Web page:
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One of the most annoying problems with older cars can be an intermittent electrical problem. Example: A dashboard light goes on when you hit the brake, but only when the rear defogger is on; or the radio only works when you are in reverse. As bizarre as it sounds, electrical problems like these have become more and more common as cars have become increasingly complex. Unfortunately, they can be quite difficult to fix.
What typically goes wrong with the wiring on these cars? Several things can happen. First and foremost, every time the car is sold, there is a big chance the new owner will do some modification to the wiring that only he or she will know about. Installing a new stereo, European headlamps, a radar detector, or—worst of all, an aftermarket alarm system—can seriously mess up your wiring configuration if it’s not performed correctly. You’re left holding the mess, armed with only a few sporadic clues as to what is causing the problem. Troubleshooting electrical problems is a tough chore and one most automotive repair shops will not perform without telling you they charge an $80-an-hour diagnostic fee.
This project will give you some tips for troubleshooting your electrical system, but it’s not meant to be a step-by-step guide for fixing all of your problems. That would take almost as many pages as are contained in this book!
The first step in troubleshooting is to make sure you are armed with all the latest and greatest information available for your car. Obviously, the most important item you need is a copy of the electrical diagrams for your model year. At the time of this writing, these diagrams are only available from a few sources. BMW has published books with extensive electrical diagrams in the past, but these can be difficult to find. Bentley Publishers prints manuals for most BMW 3 Series cars with summarized electrical diagrams in the back; these are available at PelicanParts.com. They are definitely a good starting point for troubleshooting.
One of the most persistent of these nagging problems is a continuous drain on the battery. Say you leave the car sitting for a week or two, and when you come back, you find the battery completely drained. This means that something is on inside the car, bleeding the battery of power. Start your troubleshooting process by disconnecting your battery ground (see Project 84) and connecting an ammeter between the battery negative and the chassis. The ammeter will show the amount of current that your electrical system is draining from the battery. When you hook the meter up, it will most likely show that there is some small current flowing through the system. Warning: Don’t start the car or turn on any electrical accessories, because this might blow up your meter.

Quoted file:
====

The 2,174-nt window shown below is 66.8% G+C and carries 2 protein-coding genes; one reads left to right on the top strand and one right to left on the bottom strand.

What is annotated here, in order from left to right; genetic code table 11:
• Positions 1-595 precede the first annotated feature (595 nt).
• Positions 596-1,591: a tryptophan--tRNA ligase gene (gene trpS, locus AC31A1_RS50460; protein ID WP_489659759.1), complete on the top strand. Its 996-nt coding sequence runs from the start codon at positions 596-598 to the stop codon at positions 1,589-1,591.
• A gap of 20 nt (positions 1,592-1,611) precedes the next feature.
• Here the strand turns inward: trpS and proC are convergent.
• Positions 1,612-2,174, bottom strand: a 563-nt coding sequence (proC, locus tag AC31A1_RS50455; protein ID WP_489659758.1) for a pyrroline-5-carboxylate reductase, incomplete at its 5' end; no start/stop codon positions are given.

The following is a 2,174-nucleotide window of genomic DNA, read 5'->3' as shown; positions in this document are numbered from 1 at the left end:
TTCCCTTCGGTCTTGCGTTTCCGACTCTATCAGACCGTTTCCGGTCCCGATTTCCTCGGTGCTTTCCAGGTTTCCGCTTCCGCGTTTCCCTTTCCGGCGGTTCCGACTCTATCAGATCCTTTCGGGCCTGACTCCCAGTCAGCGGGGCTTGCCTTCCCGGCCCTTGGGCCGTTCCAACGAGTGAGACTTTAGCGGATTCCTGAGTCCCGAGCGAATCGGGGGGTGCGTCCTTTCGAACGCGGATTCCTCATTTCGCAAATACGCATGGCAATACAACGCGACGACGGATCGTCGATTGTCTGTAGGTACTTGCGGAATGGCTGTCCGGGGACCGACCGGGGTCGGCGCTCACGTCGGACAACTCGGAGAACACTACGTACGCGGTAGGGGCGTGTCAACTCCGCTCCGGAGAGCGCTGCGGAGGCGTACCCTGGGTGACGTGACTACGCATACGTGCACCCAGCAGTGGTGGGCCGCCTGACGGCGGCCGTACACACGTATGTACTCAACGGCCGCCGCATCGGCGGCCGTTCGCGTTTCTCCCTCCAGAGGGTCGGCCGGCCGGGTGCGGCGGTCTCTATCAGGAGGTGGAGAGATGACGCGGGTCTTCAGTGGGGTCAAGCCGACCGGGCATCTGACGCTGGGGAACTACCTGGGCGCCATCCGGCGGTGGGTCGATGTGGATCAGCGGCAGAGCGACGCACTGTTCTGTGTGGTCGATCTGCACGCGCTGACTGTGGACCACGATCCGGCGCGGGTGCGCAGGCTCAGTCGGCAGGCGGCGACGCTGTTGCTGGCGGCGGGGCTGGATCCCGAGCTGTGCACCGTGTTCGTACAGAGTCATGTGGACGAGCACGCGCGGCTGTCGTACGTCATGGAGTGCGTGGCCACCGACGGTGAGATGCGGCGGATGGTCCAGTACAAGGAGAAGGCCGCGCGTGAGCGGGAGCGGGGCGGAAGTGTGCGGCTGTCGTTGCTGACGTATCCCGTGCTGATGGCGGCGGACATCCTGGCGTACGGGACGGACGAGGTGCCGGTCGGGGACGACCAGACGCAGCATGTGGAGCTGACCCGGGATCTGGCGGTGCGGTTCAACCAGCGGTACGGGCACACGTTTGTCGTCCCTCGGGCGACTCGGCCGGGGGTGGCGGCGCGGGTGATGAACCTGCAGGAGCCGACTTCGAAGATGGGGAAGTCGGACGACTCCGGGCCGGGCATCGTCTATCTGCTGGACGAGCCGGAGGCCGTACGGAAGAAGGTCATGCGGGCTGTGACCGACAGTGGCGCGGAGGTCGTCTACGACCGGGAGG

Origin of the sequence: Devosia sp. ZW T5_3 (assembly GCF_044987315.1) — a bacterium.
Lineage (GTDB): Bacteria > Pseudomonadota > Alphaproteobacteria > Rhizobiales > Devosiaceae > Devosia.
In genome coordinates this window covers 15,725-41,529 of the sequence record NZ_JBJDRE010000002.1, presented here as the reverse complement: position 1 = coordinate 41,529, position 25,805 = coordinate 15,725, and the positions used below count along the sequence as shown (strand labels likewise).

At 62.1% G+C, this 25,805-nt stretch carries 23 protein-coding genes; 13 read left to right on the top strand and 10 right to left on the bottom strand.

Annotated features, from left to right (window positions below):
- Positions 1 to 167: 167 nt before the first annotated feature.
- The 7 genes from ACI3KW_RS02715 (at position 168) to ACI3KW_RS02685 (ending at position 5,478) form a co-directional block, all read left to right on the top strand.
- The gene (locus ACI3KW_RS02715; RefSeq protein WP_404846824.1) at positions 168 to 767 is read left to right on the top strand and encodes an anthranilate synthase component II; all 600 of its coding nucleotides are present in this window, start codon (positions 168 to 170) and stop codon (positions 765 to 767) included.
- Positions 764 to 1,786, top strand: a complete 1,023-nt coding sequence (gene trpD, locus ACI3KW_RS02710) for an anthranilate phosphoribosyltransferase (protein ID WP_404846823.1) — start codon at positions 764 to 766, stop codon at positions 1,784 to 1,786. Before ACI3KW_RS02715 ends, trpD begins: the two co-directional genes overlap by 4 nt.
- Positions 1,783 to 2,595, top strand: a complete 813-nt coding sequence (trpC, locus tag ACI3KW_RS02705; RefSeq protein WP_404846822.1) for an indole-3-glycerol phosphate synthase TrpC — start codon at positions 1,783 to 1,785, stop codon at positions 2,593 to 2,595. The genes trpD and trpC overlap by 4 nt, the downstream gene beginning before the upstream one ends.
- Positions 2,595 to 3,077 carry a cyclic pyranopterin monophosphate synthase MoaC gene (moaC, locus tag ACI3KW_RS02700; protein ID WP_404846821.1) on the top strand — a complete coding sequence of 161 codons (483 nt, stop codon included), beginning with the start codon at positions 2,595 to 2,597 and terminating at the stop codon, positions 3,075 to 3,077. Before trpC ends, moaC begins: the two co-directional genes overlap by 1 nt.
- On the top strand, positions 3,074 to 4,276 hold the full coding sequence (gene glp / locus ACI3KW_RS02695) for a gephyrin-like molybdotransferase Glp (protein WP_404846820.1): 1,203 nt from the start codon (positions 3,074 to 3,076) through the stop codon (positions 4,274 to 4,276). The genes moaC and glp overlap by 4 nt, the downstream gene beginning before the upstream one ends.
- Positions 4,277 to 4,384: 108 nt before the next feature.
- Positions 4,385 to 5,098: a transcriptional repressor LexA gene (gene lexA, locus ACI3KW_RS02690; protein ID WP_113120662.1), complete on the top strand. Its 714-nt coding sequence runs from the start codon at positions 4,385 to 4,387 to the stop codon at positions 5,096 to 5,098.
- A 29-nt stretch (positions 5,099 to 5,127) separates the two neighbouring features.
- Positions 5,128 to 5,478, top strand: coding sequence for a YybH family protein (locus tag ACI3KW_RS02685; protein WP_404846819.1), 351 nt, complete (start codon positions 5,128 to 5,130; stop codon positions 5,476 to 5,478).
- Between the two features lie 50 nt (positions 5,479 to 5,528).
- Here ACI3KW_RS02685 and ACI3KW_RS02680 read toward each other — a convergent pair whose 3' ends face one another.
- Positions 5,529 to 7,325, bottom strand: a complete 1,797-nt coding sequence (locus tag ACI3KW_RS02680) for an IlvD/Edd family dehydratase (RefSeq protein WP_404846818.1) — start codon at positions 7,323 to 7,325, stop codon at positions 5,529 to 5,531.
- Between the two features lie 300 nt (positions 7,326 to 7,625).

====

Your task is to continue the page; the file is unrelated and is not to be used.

First, disconnect the trunk (E36) and engine compartment (E30) light before beginning any testing. Now, move to the fuse box in the front engine compartment, and start removing fuses. Carefully watch the ammeter to see if the current drops to zero when a particular fuse is pulled. If it does, you have successfully isolated the problematic electrical circuit. You are more than halfway to solving your problem. Look at the electrical diagrams, and see if you can tell what components are located on that circuit. Try disconnecting each one while watching the ammeter, and you should find the culprit. If pulling fuses doesn’t reveal anything, however, try pulling out the various relays. Sometimes a relay will be powered on, but the device it controls will be disconnected. This may also lead to a gradual battery drain.